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Rubrics are generally categorized as generic or task-specific. As is so often the case in assessment, the line between the two categories may blur so that rating instruments appear more or less generic or task-specific. Indeed, many task-based rubrics are adaptations of generic scales. It is also possible to design hybrid rubrics that combine features of both types.
Generic rubrics can be applied to a number of different tasks. In language assessment, one frequently finds generic rubrics used with assessment tasks within a modality (generally writing and speaking) or mode (interpersonal and presentational). A truly generic rubric could be applied to any task within the same modality or mode.
The dimensions in a generic rubric for second-language assessment often emphasize features of language production, such as comprehensibility, accuracy, and vocabulary, without making reference to specific content or task details. Generic rubrics are often derived from models of language proficiency and/or second language acquisition.
Figure 1shows a sample generic, analytic rubric for oral presentations (presentational mode) for Intermediate level learners adapted from the ACTFL Performance Guidelines for K-12 Learners (K-12 Guidelines). This example reflects a focus onfeatures of second-language production, but additional dimensions might be included in order to measure such aspects of oral presentation as content coverage, organization, connection with audience, elocution, use of graphics, and so on.
The terminology in Figure 1 is accessible to language-teaching professionals, but it may not provide meaningful feedback to learners. Large-scale and external assessments for purposes such as certification, placement, articulation, and program evaluation often use generic scales that contain a high degree of professional language and require modification for classroom use.
A high school French teacher who commented on the rubric in Figure 1 indicated that, for classroom use, he prefers a rubric with short descriptors that he can take in at a glance and that serve primarily to refresh his memory of what performance is like at each step on the scale. Because he has only a few seconds to evaluate each student, and because he wants to spend as little class time as possible explaining the terms in the rubric to his students, hepreferes simple vocabulary that neither he nor his students must ponder (J.-L. Roche, personal communication, October 22, 2002). Figure 2 presents an adaptation of the oral presentation generic rubric for classroom use.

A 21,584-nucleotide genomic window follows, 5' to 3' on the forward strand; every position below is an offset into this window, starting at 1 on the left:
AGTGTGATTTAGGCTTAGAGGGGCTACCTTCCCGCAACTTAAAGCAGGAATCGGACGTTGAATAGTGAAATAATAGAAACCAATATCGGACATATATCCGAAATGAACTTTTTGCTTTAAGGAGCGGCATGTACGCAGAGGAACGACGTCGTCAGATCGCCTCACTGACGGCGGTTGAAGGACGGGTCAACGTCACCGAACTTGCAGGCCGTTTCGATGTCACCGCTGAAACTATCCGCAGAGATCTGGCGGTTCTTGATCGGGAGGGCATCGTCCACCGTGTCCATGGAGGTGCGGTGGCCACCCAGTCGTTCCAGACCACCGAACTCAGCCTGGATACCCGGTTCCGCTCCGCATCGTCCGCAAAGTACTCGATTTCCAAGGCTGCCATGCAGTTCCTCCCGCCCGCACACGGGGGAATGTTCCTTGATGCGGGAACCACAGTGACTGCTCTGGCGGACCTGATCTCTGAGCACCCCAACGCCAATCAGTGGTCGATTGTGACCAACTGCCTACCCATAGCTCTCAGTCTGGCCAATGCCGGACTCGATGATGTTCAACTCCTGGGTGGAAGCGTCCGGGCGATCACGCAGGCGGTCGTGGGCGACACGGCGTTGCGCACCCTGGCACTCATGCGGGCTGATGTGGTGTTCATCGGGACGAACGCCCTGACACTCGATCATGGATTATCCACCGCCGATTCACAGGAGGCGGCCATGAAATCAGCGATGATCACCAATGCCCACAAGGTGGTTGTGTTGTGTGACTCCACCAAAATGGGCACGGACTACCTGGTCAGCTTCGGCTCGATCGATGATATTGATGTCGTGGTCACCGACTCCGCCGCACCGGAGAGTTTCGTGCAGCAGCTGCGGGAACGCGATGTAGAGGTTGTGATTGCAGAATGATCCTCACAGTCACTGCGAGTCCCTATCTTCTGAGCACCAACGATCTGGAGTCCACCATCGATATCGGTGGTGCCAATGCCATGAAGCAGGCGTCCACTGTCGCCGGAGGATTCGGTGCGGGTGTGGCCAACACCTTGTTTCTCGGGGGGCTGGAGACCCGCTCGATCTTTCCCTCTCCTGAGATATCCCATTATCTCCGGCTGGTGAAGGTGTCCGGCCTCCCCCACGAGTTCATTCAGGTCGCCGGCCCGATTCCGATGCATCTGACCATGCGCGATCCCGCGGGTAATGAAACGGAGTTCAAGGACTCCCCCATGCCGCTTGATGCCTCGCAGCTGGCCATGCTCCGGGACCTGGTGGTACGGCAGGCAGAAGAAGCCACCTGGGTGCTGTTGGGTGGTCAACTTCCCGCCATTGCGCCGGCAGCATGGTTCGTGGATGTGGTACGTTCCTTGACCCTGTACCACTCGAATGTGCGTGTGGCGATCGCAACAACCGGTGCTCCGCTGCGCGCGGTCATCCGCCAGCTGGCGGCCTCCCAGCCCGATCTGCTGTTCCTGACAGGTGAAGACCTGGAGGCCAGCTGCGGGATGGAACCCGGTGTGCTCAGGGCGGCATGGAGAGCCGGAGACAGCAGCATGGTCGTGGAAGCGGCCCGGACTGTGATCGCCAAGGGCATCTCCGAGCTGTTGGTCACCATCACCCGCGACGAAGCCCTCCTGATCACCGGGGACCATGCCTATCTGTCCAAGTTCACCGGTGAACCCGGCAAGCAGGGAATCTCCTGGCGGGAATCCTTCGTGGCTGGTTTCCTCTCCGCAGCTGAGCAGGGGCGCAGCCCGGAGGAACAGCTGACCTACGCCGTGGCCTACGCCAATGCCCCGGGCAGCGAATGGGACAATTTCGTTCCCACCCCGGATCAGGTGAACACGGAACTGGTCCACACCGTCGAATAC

It is certainly most efficient to design or identify rubrics that can be used for multiple purposes, but when weighing the use of generic versus task-based rubrics, efficiency is not the only important criterion. Tedick (2002) writes: "While some rubrics are created in such a way as to be generic in scope for use with any number of writing or speaking tasks, it is best to consider the task first and make sure that the rubric represents a good fit with the task and your instructional objectives. Just as a variety of task-types should be used in language classrooms, so should a variety of rubrics and checklists be used for assessing performance on those tasks" (p. 37). For learners who are new to performance assessment and evaluation, Tedick recommends making students comfortable with the process by first using generic rubrics and gradually introducing task-specific rubrics.
Task-specific rubrics are used with particular tasks, and their criteria and descriptors reflect specific features of the elicited performance. Rubrics developed for a defined group of tasks within a modality or mode, such as writing narratives, performing role-plays, or exchanging e-mail messages may combine elements of language production with dimensions related to the content and language function(s) of the lesson/task.For example, if an assessment task requires learners to use a series of pictures to tella story in the past about a visit to monuments in Paris, the scoring criteria would focus on language competencies related to narration in past tense along with one or more dimensions measuring content and cultural knowledge. A possible rubric for this task is shown in Figure 3.
Rubrics that combine features of generic and task-specific rubrics are very useful in classroom assessment because they provide feedback to learners on broad dimensions of language production along with their performance on the particular competencies and knowledge targeted by course content and aligned assessments. When adapting the rubrics for other tasks, teachers may keep the generic language production elements as they are and change one or two categories to focus on task expectations. For example, one might add level-appropriate, generic dimensions such as pronunciation or fluency to the task-specific categories of narration, use of past tense, and knowledge about monuments of Paris to the rubric in Figure 3.
Holistic, analytic, primary trait and multiple trait rubrics may be seen as different ways of selecting and organizing rating criteria. These rubric types come from different contexts, and although their particular uses and characteristics have converged in current practice, there are some general guidelines for choosing among them. In addition, each type has advantages and disadvantages.
In practice, you will probably find considerable variability in how rubric types are identified. Holistic and analytic scales may be identified as generic or task-specific, or they may include rating criteria of both types. Primary and multiple trait rubrics are essentially task-specific, but general language production categories may be added to multiple trait rubrics.